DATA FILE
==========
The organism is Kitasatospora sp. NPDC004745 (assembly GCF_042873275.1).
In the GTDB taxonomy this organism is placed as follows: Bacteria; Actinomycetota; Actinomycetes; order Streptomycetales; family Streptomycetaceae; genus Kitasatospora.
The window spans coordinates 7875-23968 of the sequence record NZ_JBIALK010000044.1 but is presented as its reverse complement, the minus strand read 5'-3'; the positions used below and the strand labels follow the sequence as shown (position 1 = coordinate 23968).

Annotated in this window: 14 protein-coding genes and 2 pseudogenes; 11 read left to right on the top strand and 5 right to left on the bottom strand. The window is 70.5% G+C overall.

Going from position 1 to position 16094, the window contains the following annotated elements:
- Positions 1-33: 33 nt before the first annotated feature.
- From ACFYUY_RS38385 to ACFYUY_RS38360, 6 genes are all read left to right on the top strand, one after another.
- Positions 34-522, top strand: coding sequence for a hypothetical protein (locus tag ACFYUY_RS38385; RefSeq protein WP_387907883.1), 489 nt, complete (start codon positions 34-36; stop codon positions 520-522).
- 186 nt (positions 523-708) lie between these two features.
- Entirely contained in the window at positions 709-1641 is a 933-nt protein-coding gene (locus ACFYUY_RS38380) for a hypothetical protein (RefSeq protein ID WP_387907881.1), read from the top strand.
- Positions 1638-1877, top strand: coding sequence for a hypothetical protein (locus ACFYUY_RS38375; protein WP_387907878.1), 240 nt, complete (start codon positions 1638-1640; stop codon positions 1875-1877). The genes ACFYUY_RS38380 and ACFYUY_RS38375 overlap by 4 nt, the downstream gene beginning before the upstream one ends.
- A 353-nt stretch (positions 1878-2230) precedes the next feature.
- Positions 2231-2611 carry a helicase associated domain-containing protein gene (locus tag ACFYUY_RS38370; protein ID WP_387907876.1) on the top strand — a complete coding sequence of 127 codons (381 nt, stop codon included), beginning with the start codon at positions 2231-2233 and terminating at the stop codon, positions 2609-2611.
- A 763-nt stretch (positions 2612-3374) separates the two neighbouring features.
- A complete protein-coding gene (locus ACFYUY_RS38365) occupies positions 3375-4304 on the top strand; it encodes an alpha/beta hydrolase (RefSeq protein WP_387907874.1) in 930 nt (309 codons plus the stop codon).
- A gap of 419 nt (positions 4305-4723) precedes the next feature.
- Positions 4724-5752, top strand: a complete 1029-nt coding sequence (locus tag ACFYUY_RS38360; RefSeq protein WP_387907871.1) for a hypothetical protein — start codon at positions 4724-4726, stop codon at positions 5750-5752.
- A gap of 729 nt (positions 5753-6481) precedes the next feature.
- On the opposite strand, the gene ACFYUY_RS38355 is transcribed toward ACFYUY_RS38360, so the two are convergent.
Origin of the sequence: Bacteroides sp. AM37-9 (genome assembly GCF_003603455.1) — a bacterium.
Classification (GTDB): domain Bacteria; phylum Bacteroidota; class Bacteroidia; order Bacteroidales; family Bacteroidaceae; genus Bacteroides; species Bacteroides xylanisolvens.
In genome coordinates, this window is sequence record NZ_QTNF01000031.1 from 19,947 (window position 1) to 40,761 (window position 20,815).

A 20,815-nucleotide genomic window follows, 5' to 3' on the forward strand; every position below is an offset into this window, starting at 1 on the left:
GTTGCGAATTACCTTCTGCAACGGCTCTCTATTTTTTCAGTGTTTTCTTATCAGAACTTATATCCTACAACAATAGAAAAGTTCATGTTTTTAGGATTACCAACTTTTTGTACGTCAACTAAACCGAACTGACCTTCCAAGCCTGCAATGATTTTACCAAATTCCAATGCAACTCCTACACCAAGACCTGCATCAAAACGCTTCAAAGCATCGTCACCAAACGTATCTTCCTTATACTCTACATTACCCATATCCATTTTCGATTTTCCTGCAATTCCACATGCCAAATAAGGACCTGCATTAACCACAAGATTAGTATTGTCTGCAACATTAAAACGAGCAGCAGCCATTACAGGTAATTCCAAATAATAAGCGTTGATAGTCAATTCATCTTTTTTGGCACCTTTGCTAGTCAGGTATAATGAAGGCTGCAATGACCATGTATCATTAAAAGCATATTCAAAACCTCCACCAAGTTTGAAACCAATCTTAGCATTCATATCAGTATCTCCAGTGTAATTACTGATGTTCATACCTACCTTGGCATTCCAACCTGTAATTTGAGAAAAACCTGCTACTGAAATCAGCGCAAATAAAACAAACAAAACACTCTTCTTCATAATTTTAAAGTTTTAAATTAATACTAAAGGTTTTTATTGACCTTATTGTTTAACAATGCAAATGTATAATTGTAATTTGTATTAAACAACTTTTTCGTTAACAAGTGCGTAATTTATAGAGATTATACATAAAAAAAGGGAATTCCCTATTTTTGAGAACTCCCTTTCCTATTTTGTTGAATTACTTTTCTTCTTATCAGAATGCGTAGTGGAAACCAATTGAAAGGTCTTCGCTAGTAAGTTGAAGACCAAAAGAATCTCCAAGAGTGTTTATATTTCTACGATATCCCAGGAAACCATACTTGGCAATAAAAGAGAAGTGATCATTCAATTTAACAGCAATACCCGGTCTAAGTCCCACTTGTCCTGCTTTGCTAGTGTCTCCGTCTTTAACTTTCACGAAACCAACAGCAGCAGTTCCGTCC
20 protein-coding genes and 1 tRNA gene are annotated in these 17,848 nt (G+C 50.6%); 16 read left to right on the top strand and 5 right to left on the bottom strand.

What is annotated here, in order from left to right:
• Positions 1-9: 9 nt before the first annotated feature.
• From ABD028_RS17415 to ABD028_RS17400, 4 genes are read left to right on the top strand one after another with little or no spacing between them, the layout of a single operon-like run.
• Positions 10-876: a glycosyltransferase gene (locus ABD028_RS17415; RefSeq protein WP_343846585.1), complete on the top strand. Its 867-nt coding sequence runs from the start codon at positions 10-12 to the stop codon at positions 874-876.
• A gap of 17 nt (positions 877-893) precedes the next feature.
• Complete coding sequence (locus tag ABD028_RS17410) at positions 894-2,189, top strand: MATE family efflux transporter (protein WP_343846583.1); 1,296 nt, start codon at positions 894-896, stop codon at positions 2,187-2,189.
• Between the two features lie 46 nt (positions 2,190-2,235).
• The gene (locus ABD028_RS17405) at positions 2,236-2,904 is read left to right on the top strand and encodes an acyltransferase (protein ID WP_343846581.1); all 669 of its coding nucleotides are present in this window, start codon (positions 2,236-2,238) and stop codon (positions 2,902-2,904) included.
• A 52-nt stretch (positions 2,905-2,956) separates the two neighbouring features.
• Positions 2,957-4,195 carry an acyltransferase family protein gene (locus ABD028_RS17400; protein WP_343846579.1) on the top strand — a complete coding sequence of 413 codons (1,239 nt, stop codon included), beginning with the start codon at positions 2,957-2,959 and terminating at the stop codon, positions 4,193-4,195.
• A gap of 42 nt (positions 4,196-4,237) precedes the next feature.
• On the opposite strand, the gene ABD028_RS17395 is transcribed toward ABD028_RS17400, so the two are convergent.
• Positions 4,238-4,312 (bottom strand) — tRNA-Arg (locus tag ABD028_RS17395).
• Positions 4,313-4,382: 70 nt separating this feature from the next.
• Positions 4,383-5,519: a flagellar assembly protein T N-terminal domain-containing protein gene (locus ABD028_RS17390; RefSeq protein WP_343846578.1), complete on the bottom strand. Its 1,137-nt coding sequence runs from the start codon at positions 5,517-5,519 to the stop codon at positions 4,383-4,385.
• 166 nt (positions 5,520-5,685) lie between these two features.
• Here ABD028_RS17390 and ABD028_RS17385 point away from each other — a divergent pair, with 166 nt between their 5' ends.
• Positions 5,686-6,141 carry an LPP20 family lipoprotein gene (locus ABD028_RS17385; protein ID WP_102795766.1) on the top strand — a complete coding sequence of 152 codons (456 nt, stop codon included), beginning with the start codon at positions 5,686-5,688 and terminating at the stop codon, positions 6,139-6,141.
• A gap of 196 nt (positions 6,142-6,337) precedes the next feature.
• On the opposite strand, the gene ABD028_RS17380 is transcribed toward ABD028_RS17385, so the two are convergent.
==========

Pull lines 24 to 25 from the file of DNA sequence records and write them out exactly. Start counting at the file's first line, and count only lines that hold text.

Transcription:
GTTGCGAATTACCTTCTGCAACGGCTCTCTATTTTTTCAGTGTTTTCTTATCAGAACTTATATCCTACAACAATAGAAAAGTTCATGTTTTTAGGATTACCAACTTTTTGTACGTCAACTAAACCGAACTGACCTTCCAAGCCTGCAATGATTTTACCAAATTCCAATGCAACTCCTACACCAAGACCTGCATCAAAACGCTTCAAAGCATCGTCACCAAACGTATCTTCCTTATACTCTACATTACCCATATCCATTTTCGATTTTCCTGCAATTCCACATGCCAAATAAGGACCTGCATTAACCACAAGATTAGTATTGTCTGCAACATTAAAACGAGCAGCAGCCATTACAGGTAATTCCAAATAATAAGCGTTGATAGTCAATTCATCTTTTTTGGCACCTTTGCTAGTCAGGTATAATGAAGGCTGCAATGACCATGTATCATTAAAAGCATATTCAAAACCTCCACCAAGTTTGAAACCAATCTTAGCATTCATATCAGTATCTCCAGTGTAATTACTGATGTTCATACCTACCTTGGCATTCCAACCTGTAATTTGAGAAAAACCTGCTACTGAAATCAGCGCAAATAAAACAAACAAAACACTCTTCTTCATAATTTTAAAGTTTTAAATTAATACTAAAGGTTTTTATTGACCTTATTGTTTAACAATGCAAATGTATAATTGTAATTTGTATTAAACAACTTTTTCGTTAACAAGTGCGTAATTTATAGAGATTATACATAAAAAAAGGGAATTCCCTATTTTTGAGAACTCCCTTTCCTATTTTGTTGAATTACTTTTCTTCTTATCAGAATGCGTAGTGGAAACCAATTGAAAGGTCTTCGCTAGTAAGTTGAAGACCAAAAGAATCTCCAAGAGTGTTTATATTTCTACGATATCCCAGGAAACCATACTTGGCAATAAAAGAGAAGTGATCATTCAATTTAACAGCAATACCCGGTCTAAGTCCCACTTGTCCTGCTTTGCTAGTGTCTCCGTCTTTAACTTTCACGAAACCAACAGCAGCAGTTCCGTCC
20 protein-coding genes and 1 tRNA gene are annotated in these 17,848 nt (G+C 50.6%); 16 read left to right on the top strand and 5 right to left on the bottom strand.